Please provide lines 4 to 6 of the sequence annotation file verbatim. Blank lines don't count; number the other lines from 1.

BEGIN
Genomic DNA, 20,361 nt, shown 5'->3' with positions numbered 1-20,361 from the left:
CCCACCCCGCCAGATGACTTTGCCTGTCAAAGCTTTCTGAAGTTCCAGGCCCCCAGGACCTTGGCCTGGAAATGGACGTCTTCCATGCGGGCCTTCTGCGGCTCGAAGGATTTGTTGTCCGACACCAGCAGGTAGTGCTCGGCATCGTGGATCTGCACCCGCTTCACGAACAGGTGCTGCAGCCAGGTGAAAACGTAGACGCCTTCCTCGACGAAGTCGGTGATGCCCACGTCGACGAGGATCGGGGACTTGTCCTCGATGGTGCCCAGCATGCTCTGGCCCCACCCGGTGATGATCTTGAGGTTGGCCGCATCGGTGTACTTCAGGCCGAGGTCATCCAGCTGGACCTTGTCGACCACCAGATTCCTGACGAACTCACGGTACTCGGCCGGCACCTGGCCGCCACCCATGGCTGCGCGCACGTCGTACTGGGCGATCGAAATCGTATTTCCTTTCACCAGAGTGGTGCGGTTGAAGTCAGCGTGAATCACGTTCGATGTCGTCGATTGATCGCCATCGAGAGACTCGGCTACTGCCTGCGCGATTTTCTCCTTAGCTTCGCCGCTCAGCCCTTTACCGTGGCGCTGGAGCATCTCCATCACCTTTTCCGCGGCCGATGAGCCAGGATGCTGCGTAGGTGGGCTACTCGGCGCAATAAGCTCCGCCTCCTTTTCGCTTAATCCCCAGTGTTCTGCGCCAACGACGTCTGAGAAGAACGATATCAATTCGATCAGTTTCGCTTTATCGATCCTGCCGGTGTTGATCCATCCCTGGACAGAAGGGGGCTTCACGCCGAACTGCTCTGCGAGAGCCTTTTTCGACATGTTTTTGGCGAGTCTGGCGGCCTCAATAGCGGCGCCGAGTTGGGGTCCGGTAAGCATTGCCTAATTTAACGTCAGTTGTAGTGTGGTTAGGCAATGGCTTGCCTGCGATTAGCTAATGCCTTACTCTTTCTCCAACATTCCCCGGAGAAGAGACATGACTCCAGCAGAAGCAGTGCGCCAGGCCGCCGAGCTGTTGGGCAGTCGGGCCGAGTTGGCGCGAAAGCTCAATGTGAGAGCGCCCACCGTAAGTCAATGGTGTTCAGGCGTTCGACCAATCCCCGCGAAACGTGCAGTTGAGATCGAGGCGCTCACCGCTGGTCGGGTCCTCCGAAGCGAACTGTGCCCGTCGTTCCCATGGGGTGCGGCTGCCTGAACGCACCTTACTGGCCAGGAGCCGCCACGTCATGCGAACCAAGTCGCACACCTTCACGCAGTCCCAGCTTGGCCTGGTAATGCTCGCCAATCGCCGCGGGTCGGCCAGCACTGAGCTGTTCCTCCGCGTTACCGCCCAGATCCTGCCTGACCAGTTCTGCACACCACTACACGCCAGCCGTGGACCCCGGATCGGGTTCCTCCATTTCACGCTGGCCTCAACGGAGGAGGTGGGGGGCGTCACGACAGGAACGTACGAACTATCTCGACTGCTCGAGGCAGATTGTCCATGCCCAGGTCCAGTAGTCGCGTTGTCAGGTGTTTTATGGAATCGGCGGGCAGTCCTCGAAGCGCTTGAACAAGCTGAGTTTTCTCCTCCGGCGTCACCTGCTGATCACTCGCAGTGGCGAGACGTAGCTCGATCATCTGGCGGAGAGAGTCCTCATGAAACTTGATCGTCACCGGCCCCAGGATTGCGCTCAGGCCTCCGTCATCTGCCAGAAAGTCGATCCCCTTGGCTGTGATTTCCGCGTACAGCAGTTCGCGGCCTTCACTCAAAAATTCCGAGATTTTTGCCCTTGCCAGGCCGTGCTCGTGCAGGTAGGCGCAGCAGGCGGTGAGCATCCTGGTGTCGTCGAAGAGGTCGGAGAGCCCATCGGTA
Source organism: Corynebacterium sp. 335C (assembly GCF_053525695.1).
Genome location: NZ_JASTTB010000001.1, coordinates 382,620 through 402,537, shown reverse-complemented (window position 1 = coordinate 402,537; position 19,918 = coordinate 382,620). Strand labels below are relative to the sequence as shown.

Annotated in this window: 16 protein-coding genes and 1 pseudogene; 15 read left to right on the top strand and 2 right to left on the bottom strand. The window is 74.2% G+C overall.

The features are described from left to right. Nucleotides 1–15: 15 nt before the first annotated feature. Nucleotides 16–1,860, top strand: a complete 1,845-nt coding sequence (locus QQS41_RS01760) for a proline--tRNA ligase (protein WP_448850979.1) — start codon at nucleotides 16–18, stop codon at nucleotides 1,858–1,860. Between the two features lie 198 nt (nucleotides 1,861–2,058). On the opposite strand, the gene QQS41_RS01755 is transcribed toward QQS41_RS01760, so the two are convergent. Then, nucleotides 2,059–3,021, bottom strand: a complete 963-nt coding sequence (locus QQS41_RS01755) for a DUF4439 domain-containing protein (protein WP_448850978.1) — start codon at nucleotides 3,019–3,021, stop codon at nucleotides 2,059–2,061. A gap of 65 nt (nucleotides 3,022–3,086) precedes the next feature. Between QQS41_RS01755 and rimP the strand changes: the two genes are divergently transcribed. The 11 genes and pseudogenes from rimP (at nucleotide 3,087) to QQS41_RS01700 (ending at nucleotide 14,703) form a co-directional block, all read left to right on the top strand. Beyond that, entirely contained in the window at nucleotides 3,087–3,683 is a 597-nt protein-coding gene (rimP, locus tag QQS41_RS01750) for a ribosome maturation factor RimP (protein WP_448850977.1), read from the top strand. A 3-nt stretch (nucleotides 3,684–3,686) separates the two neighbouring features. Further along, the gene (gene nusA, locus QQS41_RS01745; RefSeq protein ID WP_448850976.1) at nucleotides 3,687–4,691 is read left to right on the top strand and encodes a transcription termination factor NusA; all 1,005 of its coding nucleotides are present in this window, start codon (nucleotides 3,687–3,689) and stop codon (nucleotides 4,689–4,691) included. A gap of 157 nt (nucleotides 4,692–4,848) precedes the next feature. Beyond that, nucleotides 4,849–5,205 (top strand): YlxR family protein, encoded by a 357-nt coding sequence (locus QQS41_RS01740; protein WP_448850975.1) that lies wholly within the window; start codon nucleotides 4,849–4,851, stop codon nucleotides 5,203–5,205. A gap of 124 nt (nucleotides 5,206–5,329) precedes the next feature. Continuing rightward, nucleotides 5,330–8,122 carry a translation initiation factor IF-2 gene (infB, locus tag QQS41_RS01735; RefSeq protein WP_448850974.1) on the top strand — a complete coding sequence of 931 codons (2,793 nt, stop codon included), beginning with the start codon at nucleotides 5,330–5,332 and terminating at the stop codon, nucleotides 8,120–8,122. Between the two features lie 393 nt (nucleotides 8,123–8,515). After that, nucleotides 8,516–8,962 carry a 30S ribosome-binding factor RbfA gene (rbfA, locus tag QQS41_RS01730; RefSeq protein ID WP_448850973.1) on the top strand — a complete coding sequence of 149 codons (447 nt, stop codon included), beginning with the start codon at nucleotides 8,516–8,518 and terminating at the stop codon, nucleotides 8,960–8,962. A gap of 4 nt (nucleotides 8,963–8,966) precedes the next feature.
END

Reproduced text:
Genome location: NZ_JASTTB010000001.1, coordinates 382,620 through 402,537, shown reverse-complemented (window position 1 = coordinate 402,537; position 19,918 = coordinate 382,620). Strand labels below are relative to the sequence as shown.

Annotated in this window: 16 protein-coding genes and 1 pseudogene; 15 read left to right on the top strand and 2 right to left on the bottom strand. The window is 74.2% G+C overall.

The features are described from left to right. Nucleotides 1–15: 15 nt before the first annotated feature. Nucleotides 16–1,860, top strand: a complete 1,845-nt coding sequence (locus QQS41_RS01760) for a proline--tRNA ligase (protein WP_448850979.1) — start codon at nucleotides 16–18, stop codon at nucleotides 1,858–1,860. Between the two features lie 198 nt (nucleotides 1,861–2,058). On the opposite strand, the gene QQS41_RS01755 is transcribed toward QQS41_RS01760, so the two are convergent. Then, nucleotides 2,059–3,021, bottom strand: a complete 963-nt coding sequence (locus QQS41_RS01755) for a DUF4439 domain-containing protein (protein WP_448850978.1) — start codon at nucleotides 3,019–3,021, stop codon at nucleotides 2,059–2,061. A gap of 65 nt (nucleotides 3,022–3,086) precedes the next feature. Between QQS41_RS01755 and rimP the strand changes: the two genes are divergently transcribed. The 11 genes and pseudogenes from rimP (at nucleotide 3,087) to QQS41_RS01700 (ending at nucleotide 14,703) form a co-directional block, all read left to right on the top strand. Beyond that, entirely contained in the window at nucleotides 3,087–3,683 is a 597-nt protein-coding gene (rimP, locus tag QQS41_RS01750) for a ribosome maturation factor RimP (protein WP_448850977.1), read from the top strand. A 3-nt stretch (nucleotides 3,684–3,686) separates the two neighbouring features. Further along, the gene (gene nusA, locus QQS41_RS01745; RefSeq protein ID WP_448850976.1) at nucleotides 3,687–4,691 is read left to right on the top strand and encodes a transcription termination factor NusA; all 1,005 of its coding nucleotides are present in this window, start codon (nucleotides 3,687–3,689) and stop codon (nucleotides 4,689–4,691) included. A gap of 157 nt (nucleotides 4,692–4,848) precedes the next feature. Beyond that, nucleotides 4,849–5,205 (top strand): YlxR family protein, encoded by a 357-nt coding sequence (locus QQS41_RS01740; protein WP_448850975.1) that lies wholly within the window; start codon nucleotides 4,849–4,851, stop codon nucleotides 5,203–5,205. A gap of 124 nt (nucleotides 5,206–5,329) precedes the next feature. Continuing rightward, nucleotides 5,330–8,122 carry a translation initiation factor IF-2 gene (infB, locus tag QQS41_RS01735; RefSeq protein WP_448850974.1) on the top strand — a complete coding sequence of 931 codons (2,793 nt, stop codon included), beginning with the start codon at nucleotides 5,330–5,332 and terminating at the stop codon, nucleotides 8,120–8,122. Between the two features lie 393 nt (nucleotides 8,123–8,515). After that, nucleotides 8,516–8,962 carry a 30S ribosome-binding factor RbfA gene (rbfA, locus tag QQS41_RS01730; RefSeq protein ID WP_448850973.1) on the top strand — a complete coding sequence of 149 codons (447 nt, stop codon included), beginning with the start codon at nucleotides 8,516–8,518 and terminating at the stop codon, nucleotides 8,960–8,962. A gap of 4 nt (nucleotides 8,963–8,966) precedes the next feature.